Why the aerodynamic failures of the F14 T have led to a power vacuum at Ferrari
Sky F1's Mark Hughes on the problems and blood-letting at Ferrari as the team consider the complex deficiencies of their radical F14 T...
Last Updated: 28/04/15 12:05pm
Rumours continue to rumble that the blood-letting at Ferrari is not yet over, following the disappointing form of the 2014 F14 T model.
Engine boss Luca Marmorini has already departed his position even though Ferrari refuses to officially confirm as much. It’s expected that at least one other high level technical man will be a casualty in the near future.
“We must understand what this second place represents,” said team boss Marco Mattiacci of Fernando Alonso’s great result in Hungary. "The strengths of the other teams were diluted because of the weather conditions and the specifics of the track. It was motivating, but we need to manage carefully the enthusiasm for second and sixth place.”
After several years of producing relatively conservative designs, Ferrari actually went quite radical with the format of the F14 T. Details of its layout are only now coming to light – and it’s clear that an extreme aerodynamic package was at the heart of the design, but that this emphasis has led to compromises in the format of the power unit. The overall balance between the conflicting packaging demands of the hybrid power unit and the aerodynamics has turned out not to be correct in a season that is being technically dominated by the very different Mercedes W05.
Central to the philosophy of the F14 T design has been maximising airflow through the diffuser. To achieve this, the engine has been moved forward. This has been achieved by moving the oil tank, which normally sits between the cockpit and engine, to inside the gearbox case - an arrangement that was traditional up until the late 1990s but which is unique to the Ferrari today. The intercoolers for the turbo nestle in the vee of the engine, helping aerodynamically by keeping them from infringing upon the sidepod area. But critically this has prevented Ferrari from adopting the Mercedes split turbo concept, whereby the compressor sits at the front of the engine and the turbine at the back. On the Ferrari, the turbine and compressor sit together, the conventional layout.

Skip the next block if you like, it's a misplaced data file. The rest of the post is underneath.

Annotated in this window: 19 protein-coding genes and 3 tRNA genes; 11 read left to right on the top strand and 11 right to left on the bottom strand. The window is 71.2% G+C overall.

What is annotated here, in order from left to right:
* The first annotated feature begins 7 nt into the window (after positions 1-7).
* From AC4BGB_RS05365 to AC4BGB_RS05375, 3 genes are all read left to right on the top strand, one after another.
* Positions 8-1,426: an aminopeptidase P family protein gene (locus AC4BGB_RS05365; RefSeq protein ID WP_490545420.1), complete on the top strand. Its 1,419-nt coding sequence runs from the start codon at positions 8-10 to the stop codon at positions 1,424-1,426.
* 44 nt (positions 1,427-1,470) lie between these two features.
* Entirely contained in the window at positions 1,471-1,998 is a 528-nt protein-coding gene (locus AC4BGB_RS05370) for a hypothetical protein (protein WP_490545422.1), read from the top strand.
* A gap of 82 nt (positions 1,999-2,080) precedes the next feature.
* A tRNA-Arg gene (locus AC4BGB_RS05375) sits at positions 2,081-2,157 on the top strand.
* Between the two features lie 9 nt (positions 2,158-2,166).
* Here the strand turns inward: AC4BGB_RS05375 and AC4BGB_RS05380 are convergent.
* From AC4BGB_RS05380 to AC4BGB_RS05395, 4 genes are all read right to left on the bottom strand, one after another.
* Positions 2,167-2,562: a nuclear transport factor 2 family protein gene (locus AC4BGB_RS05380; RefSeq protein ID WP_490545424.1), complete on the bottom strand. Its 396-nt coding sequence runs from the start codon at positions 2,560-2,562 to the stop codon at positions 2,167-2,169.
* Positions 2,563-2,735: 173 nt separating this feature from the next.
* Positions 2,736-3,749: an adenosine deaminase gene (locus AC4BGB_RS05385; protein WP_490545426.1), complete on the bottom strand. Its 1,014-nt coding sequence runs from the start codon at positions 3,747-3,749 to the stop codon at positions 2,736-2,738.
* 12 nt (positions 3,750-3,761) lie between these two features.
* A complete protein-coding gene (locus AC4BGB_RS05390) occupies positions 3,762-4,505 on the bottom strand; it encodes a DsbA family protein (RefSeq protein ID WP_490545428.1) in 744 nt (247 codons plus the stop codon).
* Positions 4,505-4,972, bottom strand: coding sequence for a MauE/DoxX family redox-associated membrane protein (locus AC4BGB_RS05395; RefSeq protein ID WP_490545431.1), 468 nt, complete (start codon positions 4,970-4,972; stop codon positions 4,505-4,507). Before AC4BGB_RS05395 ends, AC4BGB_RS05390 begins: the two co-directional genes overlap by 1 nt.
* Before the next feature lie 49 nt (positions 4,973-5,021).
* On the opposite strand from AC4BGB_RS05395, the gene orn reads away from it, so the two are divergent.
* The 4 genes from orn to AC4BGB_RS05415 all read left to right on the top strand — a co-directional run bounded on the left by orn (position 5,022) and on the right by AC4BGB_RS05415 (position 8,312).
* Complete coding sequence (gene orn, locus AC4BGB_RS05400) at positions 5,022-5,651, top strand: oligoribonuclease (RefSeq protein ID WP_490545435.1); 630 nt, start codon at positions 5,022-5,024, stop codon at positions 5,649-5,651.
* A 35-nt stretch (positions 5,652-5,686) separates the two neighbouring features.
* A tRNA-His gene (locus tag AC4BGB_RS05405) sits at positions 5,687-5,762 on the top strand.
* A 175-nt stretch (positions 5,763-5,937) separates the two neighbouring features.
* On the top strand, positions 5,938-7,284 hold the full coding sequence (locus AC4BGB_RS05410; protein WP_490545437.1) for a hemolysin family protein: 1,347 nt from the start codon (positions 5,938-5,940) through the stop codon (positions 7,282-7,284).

With space at the rear so aerodynamically valuable, the layout has prevented Ferrari from being able to use as big a compressor as Mercedes – contributing to the engine being less efficient, without as much power for a given fuel consumption; or without as good fuel consumption for a given power level.
In the pre-season Bahrain tests Ferrari, once it had understood the extent of the Mercedes engine’s superiority, ran its car beyond the fuel flow limit maximum in order to give approximate power parity with the Mercedes – so it could more accurately assess how far off the pace its aerodynamic package was. It seemed to indicate that the aero deficit was only around 0.3s. But, running to the fuel flow limit, the car’s shortfall was over one second.
However, although this would indicate that the power unit was more of a problem than the car’s aero performance, the feeling is that the performance of the power unit was knowingly compromised to achieve maximum aero performance with quite a radical design - and even skewing the layout in this way has still led to a car that does not lead the way in aerodynamics. Therefore the finger of blame does not lie solely within the power unit department.
“It is not only in the power unit that we are lacking,” continued Mattiacci, “it’s a global around all of the car. We are about 1.2 seconds behind the leaders, which means months or even years of work.”
One very senior engineer with a rival team who recently spurned an offer to join Ferrari said one of the reasons he did so was that the team’s blame culture, with a series of high profile sackings - including Chris Dyer, Aldo Costa and Marmorini - had made the team an unattractive place to join.